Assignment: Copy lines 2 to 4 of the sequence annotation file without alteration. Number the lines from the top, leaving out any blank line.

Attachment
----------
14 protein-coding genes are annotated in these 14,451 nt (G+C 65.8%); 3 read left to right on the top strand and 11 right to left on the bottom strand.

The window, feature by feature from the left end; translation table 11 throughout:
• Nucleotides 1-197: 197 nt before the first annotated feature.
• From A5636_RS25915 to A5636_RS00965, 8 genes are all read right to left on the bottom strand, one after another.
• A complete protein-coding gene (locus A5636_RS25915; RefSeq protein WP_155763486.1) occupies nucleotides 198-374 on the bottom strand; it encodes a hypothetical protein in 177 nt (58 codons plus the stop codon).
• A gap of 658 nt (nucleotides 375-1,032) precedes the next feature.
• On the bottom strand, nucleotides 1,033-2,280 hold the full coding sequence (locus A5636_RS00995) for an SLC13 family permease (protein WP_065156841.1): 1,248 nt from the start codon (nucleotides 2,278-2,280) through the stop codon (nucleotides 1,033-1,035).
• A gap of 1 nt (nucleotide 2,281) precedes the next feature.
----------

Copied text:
The window, feature by feature from the left end; translation table 11 throughout:
• Nucleotides 1-197: 197 nt before the first annotated feature.
• From A5636_RS25915 to A5636_RS00965, 8 genes are all read right to left on the bottom strand, one after another.